Digital: ephemeral

What happens to this blog when I die, when I no longer pay the monthly bill? What happens to my emails when my card no longer covers the autopay on the account?

 · Laura Lis Scott

Browsers don’t matter? Look at the longer view

I love my apps! I have an iPad and a Droid. I used to have an iPhone (before I decided I wanted my phone to also be able to make calls). I love apps! They’re efficient and fast. Websites on mobile browsers can be difficult to manage. The apps can connect with internet data, but do it with a much improved user experience. No doubt. When it comes to mobile at least, a well-designed app beats a well-designed website 99% of the time....

 · Laura Lis Scott
diamond-shaped chart representing how much attention is given to each release of software

How to use open source (and how not to)

The open source path can be a delightful and cost-effective way to go for a web-based project. However, if you don’t understand the primary dos and don’ts of open source, a “free” open source website can quickly become a costly and difficult bear to manage. As open source software becomes more popular and more relevant to the needs of non-tech-minded people and organizations, we thought we’d offer some basic background on how to use – and not to use – open source for a web platform....

 · Laura Lis Scott
a blue smiley-face water drop

On itch scratching, hitchhikers and growing within the interactive ecosystem

The story goes like this: A couple hundred years ago, Scottish chemist Joseph Black was approached by some Scotch distillers. With the explosion of coal power, they wanted to know exactly what techniques they should use to replace their wood-burning distilling processes with coal-fired methods. Black did some experimentation and developed for them the appropriate method. But his calculations reportedly inspired some new ideas in his colleague, James Watt, who took Black’s ideas of “latent heat” and used them in the development of a new steam engine....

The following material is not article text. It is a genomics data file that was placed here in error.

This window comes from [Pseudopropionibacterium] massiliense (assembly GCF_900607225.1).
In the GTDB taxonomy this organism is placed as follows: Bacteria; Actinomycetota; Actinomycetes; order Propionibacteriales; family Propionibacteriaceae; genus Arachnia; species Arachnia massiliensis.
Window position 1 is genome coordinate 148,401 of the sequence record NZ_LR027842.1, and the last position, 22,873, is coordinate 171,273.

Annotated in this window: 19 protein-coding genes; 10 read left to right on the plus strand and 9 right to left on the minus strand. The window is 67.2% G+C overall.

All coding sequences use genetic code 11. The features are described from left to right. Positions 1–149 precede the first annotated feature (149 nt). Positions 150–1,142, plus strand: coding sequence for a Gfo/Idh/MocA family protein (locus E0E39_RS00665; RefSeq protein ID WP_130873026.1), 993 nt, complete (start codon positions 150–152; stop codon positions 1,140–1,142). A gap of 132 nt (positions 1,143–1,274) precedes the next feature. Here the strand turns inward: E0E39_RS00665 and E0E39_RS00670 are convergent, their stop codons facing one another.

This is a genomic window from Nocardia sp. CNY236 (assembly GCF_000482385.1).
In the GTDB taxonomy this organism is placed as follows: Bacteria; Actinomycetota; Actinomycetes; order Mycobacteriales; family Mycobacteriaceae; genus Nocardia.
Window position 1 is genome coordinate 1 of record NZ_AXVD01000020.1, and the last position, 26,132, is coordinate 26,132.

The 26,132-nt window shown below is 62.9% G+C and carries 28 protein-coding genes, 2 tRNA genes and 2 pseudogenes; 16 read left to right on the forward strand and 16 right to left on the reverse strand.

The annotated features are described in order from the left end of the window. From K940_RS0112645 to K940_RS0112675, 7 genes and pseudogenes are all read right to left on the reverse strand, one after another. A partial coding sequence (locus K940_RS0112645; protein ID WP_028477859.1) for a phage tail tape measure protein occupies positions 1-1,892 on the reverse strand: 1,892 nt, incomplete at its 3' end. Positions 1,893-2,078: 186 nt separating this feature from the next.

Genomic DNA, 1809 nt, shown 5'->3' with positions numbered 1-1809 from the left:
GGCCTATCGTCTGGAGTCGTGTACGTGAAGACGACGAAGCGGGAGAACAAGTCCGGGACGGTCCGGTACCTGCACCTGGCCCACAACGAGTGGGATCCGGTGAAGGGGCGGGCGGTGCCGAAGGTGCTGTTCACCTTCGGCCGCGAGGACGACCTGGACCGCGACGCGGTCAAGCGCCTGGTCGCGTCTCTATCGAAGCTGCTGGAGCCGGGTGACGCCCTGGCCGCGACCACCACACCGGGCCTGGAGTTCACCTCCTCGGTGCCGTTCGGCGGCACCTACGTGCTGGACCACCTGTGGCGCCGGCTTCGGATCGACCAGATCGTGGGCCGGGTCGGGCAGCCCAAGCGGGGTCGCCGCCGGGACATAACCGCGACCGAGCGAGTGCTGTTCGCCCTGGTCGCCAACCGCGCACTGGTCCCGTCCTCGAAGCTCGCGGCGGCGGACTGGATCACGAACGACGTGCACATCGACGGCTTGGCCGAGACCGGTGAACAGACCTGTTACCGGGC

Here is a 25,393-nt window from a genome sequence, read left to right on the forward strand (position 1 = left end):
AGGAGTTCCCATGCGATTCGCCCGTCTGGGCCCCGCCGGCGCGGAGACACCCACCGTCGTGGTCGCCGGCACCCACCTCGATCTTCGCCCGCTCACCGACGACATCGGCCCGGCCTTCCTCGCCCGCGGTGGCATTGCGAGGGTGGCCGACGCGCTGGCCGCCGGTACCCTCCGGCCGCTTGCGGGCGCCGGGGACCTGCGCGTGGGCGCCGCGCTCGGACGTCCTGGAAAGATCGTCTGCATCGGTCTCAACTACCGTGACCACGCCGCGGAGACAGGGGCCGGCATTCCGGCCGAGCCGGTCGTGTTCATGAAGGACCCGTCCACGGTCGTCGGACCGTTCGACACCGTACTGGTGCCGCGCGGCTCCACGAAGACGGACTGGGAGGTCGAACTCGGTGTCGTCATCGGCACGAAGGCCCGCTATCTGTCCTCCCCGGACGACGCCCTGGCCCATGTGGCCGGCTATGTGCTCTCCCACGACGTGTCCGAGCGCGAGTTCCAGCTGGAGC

· Laura Lis Scott

Sony temporarily halts use of crippleware, but Homeland Security still is not pleased

Nothing like lawsuits to get a response, if only for the moment. Stung by continuing criticism, the world’s second-largest music label, Sony BMG Music Entertainment, promised Friday to temporarily suspend making music CDs with antipiracy technology that can leave computers vulnerable to hackers. Sony defended its right to prevent customers from illegally copying music but said it will halt manufacturing CDs with the “XCP” technology as a precautionary measure. “We also intend to re-examine all aspects of our content protection initiative to be sure that it continues to meet our goals of security and ease of consumer use,” the company said in a statement....

 · Laura Lis Scott